🌼8 Reasons Why Most People Will Never Have A Successful One-Person Business

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🌼8 Reasons Why Most People Will Never Have A Successful One-Person Business

Your level of business growth will never exceed your level of personal growth.

I still remember the day that I started my one-person business.

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It was the 2nd of May 2022. I had posted content on LinkedIn and Instagram announcing my big move. I received tonnes of positive messages and even a few DMs for potential work.

But after a few months, the honeymoon period ended.

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Read also: 9 things you need to sacrifice if you want to build a one-person business (and get wealthy)

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People moved on. My news was no longer exciting. The reality of what working for myself would entail kicked in. There were so many silly mistakes I made in my first year that almost killed my success.

Here are 8 reasons why most people won’t succeed.

#1: They don’t work on their greatest asset.

There are only two limitations to starting a business

What you think every day (beliefs).

What you do every day (skillset).

A lack of skills is easy to overcome.

You can learn pretty much anything on the internet for low-to-no cost. I’ve been able to teach myself email marketing, copywriting, persuasion, and sales through books, podcasts, and YouTube videos.

A poor mindset is trickier.

Your attitude determines your altitude. I’ve got friends who are way more talented than me in my field of work. But they will never run a business. They lack confidence and are too cynical to ever be successful.

Most people focus on skill acquisition rather than building self-belief.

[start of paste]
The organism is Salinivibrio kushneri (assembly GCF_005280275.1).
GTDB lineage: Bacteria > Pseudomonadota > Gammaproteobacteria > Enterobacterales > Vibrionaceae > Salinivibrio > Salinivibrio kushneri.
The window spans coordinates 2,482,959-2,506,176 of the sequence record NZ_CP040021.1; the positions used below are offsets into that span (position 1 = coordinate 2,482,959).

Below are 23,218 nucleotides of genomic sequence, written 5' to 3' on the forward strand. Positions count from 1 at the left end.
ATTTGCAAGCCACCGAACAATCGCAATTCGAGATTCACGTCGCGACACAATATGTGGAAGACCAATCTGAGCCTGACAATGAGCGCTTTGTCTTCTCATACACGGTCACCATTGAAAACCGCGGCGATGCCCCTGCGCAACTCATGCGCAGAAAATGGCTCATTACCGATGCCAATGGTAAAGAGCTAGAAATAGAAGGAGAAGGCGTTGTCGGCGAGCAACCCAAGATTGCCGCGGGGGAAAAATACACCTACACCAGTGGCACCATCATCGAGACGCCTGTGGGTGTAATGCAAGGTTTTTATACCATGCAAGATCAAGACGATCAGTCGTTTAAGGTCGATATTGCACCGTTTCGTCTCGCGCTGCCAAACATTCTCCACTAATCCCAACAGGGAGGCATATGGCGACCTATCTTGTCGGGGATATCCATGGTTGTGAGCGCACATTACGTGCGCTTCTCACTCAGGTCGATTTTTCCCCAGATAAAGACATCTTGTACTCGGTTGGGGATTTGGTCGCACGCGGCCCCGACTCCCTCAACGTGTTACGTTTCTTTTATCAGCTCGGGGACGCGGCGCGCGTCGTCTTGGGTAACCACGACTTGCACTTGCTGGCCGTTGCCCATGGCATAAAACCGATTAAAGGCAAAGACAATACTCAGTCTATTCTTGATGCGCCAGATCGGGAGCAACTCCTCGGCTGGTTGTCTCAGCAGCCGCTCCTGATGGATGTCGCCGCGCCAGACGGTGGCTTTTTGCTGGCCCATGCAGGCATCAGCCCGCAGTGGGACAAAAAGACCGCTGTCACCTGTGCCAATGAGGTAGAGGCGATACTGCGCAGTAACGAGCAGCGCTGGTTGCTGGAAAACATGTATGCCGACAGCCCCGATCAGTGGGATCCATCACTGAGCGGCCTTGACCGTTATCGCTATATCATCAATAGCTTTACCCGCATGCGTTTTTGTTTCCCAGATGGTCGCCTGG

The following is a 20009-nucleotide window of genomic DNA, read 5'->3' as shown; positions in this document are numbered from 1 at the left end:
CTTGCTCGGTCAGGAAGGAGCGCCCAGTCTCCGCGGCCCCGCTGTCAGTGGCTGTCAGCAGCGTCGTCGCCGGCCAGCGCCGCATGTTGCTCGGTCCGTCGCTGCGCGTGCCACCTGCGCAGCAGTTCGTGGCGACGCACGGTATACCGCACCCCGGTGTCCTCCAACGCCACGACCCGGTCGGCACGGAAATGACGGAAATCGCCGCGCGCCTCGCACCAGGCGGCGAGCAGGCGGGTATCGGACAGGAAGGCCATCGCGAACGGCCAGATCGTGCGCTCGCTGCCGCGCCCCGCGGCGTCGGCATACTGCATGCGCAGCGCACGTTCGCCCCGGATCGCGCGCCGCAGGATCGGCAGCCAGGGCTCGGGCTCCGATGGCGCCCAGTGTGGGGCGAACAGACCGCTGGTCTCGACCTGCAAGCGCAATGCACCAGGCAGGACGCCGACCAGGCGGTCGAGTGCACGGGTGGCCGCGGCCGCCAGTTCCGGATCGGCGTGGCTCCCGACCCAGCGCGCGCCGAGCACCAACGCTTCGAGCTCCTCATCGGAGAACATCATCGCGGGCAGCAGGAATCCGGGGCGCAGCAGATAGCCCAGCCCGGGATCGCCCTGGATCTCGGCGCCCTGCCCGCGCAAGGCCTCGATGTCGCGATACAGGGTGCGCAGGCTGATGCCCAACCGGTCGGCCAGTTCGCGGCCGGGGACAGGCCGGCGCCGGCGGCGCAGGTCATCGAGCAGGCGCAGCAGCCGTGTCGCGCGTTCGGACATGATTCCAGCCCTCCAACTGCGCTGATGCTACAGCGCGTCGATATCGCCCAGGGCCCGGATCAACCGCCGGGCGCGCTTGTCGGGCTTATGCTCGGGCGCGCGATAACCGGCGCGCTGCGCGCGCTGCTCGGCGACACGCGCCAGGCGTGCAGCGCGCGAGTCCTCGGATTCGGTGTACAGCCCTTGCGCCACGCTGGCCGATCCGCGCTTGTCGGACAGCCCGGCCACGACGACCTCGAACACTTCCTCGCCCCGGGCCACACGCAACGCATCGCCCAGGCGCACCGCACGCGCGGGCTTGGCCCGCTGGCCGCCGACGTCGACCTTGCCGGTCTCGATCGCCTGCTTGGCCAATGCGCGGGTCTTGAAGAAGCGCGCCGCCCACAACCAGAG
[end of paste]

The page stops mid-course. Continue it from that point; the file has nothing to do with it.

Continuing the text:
But if you look at world-class athletes, they do the opposite. Once you reach a certain level, skill acquisition has diminishing returns. Self-belief becomes much more important.

So instead of investing in courses, expensive MBAs, or books, maybe look at investing in coaching and therapy.

#2: They don’t focus on execution.

I’ve got a friend who always has a business idea.

“We should collaborate” is a phrase I hear every other week.

They seem to be working on something in the background. To always be tinkering with something.

But you check in a few months or years later on the progress, and they’ve done f*ck all execution.

They can’t seem to focus on one thing long enough to make something work.

The reality is that there is no such thing as a new idea. Only the execution is different.

How you start is unimportant in the long run. But starting is the most important thing you need to do in the short run.

Execution > Ideas.

#3: They don’t grow themselves.

“‘I don’t know why this keeps happening to me”.

I know people where high drama situations seem to be attracted to them. Conflict, arguments, and petty disagreements seem to fill their days and weeks.

I hate to say it, but if you find yourself in constant drama, you’re the problem.

This is why most people think they have business problems. But what they really have are personal problems masquerading as a business problems.

Every time I work through a challenge with my therapist, my business seems to magically do better.

Over the years, I’ve worked through past traumas, insecurities, and limiting beliefs that could hold me back in my business.

Your level of business growth will never exceed your level of personal growth.

#4: They try to do too many things at once.

Most businesses die from indigestion rather than starvation.